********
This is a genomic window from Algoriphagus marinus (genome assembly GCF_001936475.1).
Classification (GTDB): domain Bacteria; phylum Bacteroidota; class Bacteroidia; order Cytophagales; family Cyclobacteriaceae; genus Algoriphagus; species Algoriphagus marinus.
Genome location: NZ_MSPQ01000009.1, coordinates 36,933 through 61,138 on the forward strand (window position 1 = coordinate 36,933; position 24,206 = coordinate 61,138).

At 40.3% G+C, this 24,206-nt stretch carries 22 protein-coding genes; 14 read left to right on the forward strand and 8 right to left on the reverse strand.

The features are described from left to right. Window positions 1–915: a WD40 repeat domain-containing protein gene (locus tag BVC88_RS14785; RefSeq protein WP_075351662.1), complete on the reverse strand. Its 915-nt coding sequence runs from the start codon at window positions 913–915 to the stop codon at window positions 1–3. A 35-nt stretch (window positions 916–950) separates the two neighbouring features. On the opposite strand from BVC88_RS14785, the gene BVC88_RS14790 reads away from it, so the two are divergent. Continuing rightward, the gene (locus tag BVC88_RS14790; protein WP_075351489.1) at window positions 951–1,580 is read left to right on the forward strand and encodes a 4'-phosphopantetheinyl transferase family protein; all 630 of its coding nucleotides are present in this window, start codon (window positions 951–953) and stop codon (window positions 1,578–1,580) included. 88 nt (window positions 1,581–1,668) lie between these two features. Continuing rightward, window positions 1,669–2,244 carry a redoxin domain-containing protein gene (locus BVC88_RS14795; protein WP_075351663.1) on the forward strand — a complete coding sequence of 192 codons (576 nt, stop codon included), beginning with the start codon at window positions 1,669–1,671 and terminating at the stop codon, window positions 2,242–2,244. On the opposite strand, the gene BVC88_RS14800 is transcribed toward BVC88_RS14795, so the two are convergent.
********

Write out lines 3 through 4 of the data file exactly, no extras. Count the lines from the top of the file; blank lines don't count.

Genome location: NZ_MSPQ01000009.1, coordinates 36,933 through 61,138 on the forward strand (window position 1 = coordinate 36,933; position 24,206 = coordinate 61,138).

At 40.3% G+C, this 24,206-nt stretch carries 22 protein-coding genes; 14 read left to right on the forward strand and 8 right to left on the reverse strand.